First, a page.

The queues formed early each morning outside the Russian embassy in Ethiopia's capital Addis Ababa. Drawn by rumors on social media, young men and old, many with their military records in hand, arrived with hopes of fighting for Russia in Ukraine.
What began as a trickle of volunteers swelled over two weeks to scores, two neighborhood residents told Reuters.
On Tuesday, Reuters reporters saw several hundred men registering with Ethiopian security guards outside the embassy. The guards recorded their names and asked for proof of military service.
There is no evidence that any Ethiopians have been sent to Ukraine, nor is it clear if any ever will be.
A man who came out of the embassy and addressed the volunteers in Russian through an interpreter said Russia had enough forces for now, but that they would be contacted when they were needed.
The Russian embassy issued a statement later on Tuesday saying that it was not recruiting fighters, and that the Ethiopians who showed up outside were well-wishers expressing "solidarity and support for the Russian Federation".
The Ethiopian foreign ministry welcomed the Russian statement for what it called "refuting the unfounded reports of recruitment for the Russian Armed Forces".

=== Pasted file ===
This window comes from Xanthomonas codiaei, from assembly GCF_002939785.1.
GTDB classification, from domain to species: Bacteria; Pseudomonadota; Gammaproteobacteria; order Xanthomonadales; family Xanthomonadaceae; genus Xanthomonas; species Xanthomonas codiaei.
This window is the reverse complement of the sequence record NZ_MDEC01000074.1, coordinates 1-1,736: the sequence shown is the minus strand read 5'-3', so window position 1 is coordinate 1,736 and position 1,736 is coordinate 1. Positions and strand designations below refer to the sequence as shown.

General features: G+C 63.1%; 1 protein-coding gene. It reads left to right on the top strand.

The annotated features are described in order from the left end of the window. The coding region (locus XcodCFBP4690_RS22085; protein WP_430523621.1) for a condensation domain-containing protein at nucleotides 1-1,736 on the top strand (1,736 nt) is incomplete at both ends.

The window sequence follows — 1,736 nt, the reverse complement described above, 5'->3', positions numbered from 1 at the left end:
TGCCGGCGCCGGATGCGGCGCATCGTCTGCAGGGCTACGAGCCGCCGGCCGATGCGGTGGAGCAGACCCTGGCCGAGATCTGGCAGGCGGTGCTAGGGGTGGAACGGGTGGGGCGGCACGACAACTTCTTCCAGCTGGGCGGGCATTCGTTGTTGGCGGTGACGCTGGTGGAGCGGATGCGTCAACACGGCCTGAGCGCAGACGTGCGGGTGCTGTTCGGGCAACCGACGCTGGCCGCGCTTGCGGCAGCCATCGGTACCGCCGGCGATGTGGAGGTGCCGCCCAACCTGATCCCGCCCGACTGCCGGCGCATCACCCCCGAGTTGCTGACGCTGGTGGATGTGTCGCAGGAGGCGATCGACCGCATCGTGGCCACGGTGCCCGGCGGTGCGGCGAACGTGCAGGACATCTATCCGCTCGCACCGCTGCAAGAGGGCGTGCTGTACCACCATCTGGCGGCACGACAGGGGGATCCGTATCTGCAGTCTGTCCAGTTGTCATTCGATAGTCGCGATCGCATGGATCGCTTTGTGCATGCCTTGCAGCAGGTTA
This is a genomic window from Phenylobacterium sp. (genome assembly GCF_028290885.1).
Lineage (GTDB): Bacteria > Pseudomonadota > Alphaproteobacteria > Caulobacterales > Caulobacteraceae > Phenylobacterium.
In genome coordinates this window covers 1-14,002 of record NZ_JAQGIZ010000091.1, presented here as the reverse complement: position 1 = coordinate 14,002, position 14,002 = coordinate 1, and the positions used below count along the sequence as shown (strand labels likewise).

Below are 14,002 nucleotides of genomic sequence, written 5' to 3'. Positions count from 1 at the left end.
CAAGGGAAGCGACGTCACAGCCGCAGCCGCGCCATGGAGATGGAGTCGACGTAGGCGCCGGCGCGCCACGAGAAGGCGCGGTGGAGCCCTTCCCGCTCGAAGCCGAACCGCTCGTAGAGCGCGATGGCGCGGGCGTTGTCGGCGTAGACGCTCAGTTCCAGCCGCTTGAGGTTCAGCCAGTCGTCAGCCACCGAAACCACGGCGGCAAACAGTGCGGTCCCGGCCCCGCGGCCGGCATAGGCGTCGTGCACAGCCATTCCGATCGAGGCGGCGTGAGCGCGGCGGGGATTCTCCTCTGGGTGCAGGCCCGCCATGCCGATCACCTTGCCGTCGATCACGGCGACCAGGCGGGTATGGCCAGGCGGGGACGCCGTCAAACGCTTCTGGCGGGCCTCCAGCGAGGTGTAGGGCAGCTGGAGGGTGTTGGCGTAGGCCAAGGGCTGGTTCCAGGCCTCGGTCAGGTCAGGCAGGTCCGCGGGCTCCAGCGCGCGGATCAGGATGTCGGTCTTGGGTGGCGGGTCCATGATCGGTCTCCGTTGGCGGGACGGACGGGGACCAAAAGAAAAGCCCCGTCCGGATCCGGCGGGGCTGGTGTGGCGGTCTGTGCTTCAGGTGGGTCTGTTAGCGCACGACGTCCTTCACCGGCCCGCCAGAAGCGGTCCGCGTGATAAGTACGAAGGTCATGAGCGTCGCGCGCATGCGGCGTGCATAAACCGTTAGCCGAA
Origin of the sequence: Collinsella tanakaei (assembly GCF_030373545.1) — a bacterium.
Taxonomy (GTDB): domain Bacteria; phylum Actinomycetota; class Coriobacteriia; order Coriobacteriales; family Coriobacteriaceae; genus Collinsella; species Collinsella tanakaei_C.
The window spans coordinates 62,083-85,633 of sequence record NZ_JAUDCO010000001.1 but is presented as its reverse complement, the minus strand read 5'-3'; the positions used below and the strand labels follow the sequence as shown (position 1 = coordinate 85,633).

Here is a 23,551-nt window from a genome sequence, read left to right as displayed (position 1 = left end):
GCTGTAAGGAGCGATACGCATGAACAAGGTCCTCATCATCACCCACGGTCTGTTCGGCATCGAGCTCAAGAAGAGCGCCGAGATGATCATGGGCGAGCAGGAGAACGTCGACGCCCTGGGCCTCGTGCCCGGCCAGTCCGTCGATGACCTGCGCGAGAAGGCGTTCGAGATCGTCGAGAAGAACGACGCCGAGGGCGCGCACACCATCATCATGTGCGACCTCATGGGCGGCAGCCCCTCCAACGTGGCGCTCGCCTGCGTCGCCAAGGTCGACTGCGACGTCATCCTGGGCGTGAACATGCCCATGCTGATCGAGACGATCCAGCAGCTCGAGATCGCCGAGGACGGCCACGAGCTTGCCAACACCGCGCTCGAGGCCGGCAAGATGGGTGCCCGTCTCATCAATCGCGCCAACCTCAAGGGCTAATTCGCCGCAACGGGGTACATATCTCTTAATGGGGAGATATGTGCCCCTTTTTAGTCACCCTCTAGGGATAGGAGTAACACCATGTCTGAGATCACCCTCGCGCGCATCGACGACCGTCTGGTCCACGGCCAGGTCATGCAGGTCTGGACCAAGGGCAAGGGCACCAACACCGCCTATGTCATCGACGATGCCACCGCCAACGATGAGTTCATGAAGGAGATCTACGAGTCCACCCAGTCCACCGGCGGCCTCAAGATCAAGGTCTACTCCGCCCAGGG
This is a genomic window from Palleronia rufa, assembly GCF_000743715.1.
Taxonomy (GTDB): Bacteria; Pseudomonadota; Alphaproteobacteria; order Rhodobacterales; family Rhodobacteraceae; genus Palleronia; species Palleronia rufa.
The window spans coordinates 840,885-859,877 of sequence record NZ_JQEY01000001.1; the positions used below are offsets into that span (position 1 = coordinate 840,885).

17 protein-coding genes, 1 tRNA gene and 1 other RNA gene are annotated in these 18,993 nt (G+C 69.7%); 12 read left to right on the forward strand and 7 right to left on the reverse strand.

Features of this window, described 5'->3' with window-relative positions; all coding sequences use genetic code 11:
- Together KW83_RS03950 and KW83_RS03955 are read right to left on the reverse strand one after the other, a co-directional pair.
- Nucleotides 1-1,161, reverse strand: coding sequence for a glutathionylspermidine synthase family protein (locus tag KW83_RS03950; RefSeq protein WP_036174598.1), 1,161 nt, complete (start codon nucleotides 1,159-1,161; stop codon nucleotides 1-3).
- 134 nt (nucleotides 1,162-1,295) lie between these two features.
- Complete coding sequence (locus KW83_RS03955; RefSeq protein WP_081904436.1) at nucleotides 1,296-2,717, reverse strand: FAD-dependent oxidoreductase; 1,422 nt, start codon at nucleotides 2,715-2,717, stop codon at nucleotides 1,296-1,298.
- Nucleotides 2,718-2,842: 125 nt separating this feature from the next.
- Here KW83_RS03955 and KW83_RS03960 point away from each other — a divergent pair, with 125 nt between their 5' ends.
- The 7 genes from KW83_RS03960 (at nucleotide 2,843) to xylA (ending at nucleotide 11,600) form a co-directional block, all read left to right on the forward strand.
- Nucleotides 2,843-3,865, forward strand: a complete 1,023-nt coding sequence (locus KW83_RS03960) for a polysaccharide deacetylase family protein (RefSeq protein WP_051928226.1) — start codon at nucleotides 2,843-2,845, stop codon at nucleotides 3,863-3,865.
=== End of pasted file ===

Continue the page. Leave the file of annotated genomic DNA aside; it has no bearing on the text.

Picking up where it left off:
Ethiopia has called on all sides in the war to exercise restraint and did not vote on a UN General Assembly resolution condemning the Feb. 24 invasion of Ukraine which Russia calls a "special military operation" to demilitarize the country.
But many in Ethiopia have voiced solidarity with Russia, which has enjoyed close relations with the Horn of Africa nation since the Soviet era.
Social media rumors of a $2,000 payment to join up and the possibility of work in Russia after the war tantalized some of the men in the queues. Many parts of Ethiopia are riven by conflict and annual inflation hovers around 30 percent.
"I am willing to support the Russia government and, in return, once I get out, I will get benefits," Leta Kibru told Reuters outside the embassy.
"Living in Ethiopia is becoming difficult," said the 30-year-old street vendor, who said he had retired from the Ethiopian army in 2018 and now sells clothing and mobile phones. "What I need is to live in Europe."